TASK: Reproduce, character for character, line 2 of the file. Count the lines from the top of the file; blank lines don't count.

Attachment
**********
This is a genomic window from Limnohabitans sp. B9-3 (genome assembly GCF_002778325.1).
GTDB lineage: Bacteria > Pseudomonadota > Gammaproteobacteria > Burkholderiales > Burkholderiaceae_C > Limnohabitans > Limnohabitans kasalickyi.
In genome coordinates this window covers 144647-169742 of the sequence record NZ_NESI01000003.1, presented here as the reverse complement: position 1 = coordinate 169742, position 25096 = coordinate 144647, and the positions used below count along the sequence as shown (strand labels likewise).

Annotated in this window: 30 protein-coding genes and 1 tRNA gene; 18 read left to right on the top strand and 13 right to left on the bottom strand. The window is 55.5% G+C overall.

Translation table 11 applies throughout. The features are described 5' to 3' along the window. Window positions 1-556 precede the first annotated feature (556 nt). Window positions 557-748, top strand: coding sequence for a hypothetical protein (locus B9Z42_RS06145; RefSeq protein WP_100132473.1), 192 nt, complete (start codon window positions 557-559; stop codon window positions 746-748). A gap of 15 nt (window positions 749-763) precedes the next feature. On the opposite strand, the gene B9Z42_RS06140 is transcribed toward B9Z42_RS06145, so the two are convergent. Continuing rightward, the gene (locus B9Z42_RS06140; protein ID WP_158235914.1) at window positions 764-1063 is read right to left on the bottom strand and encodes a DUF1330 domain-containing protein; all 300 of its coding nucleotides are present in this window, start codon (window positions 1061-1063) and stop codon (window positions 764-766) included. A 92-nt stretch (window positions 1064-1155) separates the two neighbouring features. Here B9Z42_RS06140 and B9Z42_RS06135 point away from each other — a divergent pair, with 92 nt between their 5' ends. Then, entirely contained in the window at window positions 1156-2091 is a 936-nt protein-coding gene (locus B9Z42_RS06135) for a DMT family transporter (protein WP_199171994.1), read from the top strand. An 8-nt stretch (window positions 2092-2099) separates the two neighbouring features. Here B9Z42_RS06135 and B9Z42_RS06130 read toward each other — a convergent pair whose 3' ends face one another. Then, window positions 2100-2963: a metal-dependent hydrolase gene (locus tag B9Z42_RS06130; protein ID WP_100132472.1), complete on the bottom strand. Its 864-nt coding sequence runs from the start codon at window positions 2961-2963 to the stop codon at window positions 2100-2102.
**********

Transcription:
GTDB lineage: Bacteria > Pseudomonadota > Gammaproteobacteria > Burkholderiales > Burkholderiaceae_C > Limnohabitans > Limnohabitans kasalickyi.